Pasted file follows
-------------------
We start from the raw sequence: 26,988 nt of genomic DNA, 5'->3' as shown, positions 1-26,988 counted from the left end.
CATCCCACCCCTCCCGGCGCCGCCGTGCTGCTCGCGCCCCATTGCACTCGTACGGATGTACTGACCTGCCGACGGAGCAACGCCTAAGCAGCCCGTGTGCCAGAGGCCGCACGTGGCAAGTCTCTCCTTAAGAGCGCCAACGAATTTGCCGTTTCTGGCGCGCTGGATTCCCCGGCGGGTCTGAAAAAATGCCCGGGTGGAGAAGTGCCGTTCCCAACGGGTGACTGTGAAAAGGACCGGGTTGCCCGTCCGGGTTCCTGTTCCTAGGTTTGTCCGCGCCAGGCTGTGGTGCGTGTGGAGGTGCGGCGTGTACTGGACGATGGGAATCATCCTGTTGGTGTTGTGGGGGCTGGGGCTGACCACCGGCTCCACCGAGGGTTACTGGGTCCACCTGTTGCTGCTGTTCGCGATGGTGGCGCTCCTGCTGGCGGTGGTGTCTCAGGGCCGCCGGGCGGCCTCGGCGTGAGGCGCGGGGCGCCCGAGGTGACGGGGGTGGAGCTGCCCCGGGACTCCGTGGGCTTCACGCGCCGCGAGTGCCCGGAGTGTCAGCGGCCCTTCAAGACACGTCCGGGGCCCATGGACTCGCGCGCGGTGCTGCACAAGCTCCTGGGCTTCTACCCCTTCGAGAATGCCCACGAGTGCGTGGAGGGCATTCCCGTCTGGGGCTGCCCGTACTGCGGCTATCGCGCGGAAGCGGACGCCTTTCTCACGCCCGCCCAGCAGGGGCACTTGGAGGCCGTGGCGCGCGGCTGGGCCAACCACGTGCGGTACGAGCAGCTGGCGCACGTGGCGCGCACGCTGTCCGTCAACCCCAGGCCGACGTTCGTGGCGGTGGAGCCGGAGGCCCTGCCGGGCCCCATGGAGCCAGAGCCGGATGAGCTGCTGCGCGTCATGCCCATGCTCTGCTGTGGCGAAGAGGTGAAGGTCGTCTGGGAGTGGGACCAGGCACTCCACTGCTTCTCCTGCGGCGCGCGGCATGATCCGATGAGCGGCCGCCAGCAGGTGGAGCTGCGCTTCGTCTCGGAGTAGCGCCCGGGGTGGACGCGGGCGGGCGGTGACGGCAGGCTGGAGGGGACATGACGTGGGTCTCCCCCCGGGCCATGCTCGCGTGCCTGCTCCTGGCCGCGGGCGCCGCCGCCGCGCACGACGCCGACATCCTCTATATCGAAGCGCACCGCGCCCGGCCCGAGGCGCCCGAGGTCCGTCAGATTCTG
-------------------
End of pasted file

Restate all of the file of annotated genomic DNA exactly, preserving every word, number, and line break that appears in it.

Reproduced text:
We start from the raw sequence: 26,988 nt of genomic DNA, 5'->3' as shown, positions 1-26,988 counted from the left end.
CATCCCACCCCTCCCGGCGCCGCCGTGCTGCTCGCGCCCCATTGCACTCGTACGGATGTACTGACCTGCCGACGGAGCAACGCCTAAGCAGCCCGTGTGCCAGAGGCCGCACGTGGCAAGTCTCTCCTTAAGAGCGCCAACGAATTTGCCGTTTCTGGCGCGCTGGATTCCCCGGCGGGTCTGAAAAAATGCCCGGGTGGAGAAGTGCCGTTCCCAACGGGTGACTGTGAAAAGGACCGGGTTGCCCGTCCGGGTTCCTGTTCCTAGGTTTGTCCGCGCCAGGCTGTGGTGCGTGTGGAGGTGCGGCGTGTACTGGACGATGGGAATCATCCTGTTGGTGTTGTGGGGGCTGGGGCTGACCACCGGCTCCACCGAGGGTTACTGGGTCCACCTGTTGCTGCTGTTCGCGATGGTGGCGCTCCTGCTGGCGGTGGTGTCTCAGGGCCGCCGGGCGGCCTCGGCGTGAGGCGCGGGGCGCCCGAGGTGACGGGGGTGGAGCTGCCCCGGGACTCCGTGGGCTTCACGCGCCGCGAGTGCCCGGAGTGTCAGCGGCCCTTCAAGACACGTCCGGGGCCCATGGACTCGCGCGCGGTGCTGCACAAGCTCCTGGGCTTCTACCCCTTCGAGAATGCCCACGAGTGCGTGGAGGGCATTCCCGTCTGGGGCTGCCCGTACTGCGGCTATCGCGCGGAAGCGGACGCCTTTCTCACGCCCGCCCAGCAGGGGCACTTGGAGGCCGTGGCGCGCGGCTGGGCCAACCACGTGCGGTACGAGCAGCTGGCGCACGTGGCGCGCACGCTGTCCGTCAACCCCAGGCCGACGTTCGTGGCGGTGGAGCCGGAGGCCCTGCCGGGCCCCATGGAGCCAGAGCCGGATGAGCTGCTGCGCGTCATGCCCATGCTCTGCTGTGGCGAAGAGGTGAAGGTCGTCTGGGAGTGGGACCAGGCACTCCACTGCTTCTCCTGCGGCGCGCGGCATGATCCGATGAGCGGCCGCCAGCAGGTGGAGCTGCGCTTCGTCTCGGAGTAGCGCCCGGGGTGGACGCGGGCGGGCGGTGACGGCAGGCTGGAGGGGACATGACGTGGGTCTCCCCCCGGGCCATGCTCGCGTGCCTGCTCCTGGCCGCGGGCGCCGCCGCCGCGCACGACGCCGACATCCTCTATATCGAAGCGCACCGCGCCCGGCCCGAGGCGCCCGAGGTCCGTCAGATTCTG